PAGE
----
Masonic Calling Cards: A Tradition in Victorian Etiquette
November 16, 2010
Calling cards evolved in England and were an essential part of introductions, invitations, and visits. During the 1800s, Americans followed this Victorian tradition of using calling cards. They used them in calling upon their friends and relatives. This was proper etiquette for men and women of middle and upper classes and a method for screening those who were socially undesirable.
Every gentleman and woman kept a ready supply of calling cards with them to distribute upon visits. Men and women's calling cards were generally simple in design. They gave the caller's name and often included the name of his gentleman's club, or fraternal organization. Masonic calling cards are a wonderful example of this and, like the ones seen here, demonstrate how some fraternal calling cards used more elaborate designs by incorporating emblems and symbols of Masonic organizations that the bearer was affiliated with.
Mr. and Mrs. Levi Roadhouse, of Monmouth, Illinois, carried cards (above) to a Knights Templar event. Levi Roadhouse was a member of the Independent Order of Odd Fellows as well as various Masonic organizations. These affiliations are all printed on his calling card. Mrs. Roadhouse's card also bears the Knights Templar emblems so that everyone would know that she was associated with this fraternal group.
Mr. and Mrs. Truman Osborn Wolfe (m.1880) carried cards from Milledgeville, Illinois all the way to Boston, Massachusetts for the 1895 Knights Templar Triennial Conclave (see images at right). They would have exchanged the cards at various Knights Templar events and while calling on acquaintances at their homes. Mrs. Wolfe was a member of Order of the Eastern Star as well as "accompanying Sterling Commandery, No. 57" to Boston in 1895. Her card bears the Eastern Star symbol of the five pointed star in gold. The five points symbolize characters from the Bible. Mr. Wolfe's card bears the emblems of his Commandery, Consistory, and Temple so that new acquaintances would know that he belonged to York Rite and Scottish Rite Freemasonry as well as the Shrine.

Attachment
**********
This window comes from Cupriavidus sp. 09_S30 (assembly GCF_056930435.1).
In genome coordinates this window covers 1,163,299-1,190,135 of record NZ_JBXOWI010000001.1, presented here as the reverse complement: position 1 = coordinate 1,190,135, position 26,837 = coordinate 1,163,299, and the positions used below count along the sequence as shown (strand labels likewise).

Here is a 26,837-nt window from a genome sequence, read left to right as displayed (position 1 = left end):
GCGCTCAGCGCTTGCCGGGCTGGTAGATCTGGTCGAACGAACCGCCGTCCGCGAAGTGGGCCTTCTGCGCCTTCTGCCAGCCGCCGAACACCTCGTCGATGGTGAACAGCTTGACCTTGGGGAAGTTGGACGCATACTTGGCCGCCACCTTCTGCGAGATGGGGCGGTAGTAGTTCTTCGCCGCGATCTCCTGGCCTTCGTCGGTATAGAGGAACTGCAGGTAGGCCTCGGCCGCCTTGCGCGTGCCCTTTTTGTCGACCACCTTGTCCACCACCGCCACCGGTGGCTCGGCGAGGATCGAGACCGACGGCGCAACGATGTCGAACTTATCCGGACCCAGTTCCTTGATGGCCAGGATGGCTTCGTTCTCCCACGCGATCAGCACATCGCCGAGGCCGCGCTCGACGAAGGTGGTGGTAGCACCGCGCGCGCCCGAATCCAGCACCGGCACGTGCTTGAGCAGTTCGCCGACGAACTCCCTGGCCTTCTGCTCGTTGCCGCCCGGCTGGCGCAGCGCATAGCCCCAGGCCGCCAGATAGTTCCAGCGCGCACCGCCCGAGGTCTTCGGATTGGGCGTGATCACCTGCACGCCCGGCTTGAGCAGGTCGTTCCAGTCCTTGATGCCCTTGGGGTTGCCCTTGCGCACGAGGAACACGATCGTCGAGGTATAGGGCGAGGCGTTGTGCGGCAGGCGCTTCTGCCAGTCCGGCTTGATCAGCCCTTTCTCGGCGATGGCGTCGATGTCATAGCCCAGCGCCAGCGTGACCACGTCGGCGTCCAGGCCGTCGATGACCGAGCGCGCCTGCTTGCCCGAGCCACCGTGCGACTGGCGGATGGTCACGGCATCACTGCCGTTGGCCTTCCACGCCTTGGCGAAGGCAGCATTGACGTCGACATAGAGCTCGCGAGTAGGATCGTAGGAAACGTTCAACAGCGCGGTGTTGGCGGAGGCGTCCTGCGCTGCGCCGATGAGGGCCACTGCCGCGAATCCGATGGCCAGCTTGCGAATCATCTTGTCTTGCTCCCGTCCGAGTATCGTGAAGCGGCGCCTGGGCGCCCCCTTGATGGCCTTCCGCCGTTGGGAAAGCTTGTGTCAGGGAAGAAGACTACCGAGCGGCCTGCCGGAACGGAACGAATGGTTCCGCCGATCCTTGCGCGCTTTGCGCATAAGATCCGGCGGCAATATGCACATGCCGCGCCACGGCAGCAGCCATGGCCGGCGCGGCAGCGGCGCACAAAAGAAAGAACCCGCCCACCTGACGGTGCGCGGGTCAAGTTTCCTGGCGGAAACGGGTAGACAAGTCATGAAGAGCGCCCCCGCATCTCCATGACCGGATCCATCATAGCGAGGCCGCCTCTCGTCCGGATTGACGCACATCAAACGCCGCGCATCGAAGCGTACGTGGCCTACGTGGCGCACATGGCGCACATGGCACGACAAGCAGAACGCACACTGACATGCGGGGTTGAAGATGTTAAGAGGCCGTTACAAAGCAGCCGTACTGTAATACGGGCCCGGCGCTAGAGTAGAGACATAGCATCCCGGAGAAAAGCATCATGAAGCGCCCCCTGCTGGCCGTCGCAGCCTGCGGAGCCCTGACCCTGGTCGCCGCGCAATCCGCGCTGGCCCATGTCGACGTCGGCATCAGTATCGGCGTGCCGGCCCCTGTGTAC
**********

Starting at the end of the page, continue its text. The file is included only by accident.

At some Masonic events, entire families carried calling cards. This was the case with at least one family who traveled to the 1895 Knights Templar Triennial Conclave. The Holmes family travelled from Galesburg, Illinois to Boston. The father, Hugh W. Holmes (1859-1936) was an officer of the Galesburg Commandery, No. 8, holding the position of Senior Warden. His wife, Jennie Ann (1864-1965), carried a card letting people know she was "accompanying the Galesburg Commandery." Two of Hugh W. Holmes' nine children accompanied him, Bertha Mae Holmes (b. 1883) and Urcel Lulu Holmes (b. 1892). Both daughters had their own calling cards indicating they were "with the Galesburg Commandery" (below left).
In a certain way, the calling card served to brand one's social identity. In the late 1800s, affiliation with a Masonic lodge, or a Knights Templar Commandery was socially important. And for wives and other family members, a Masonic association was definitely a desirable one.
Collection of Masonic Calling Cards, 1895-1900. Museum purchase, A2010/30/1-463 (MA 056).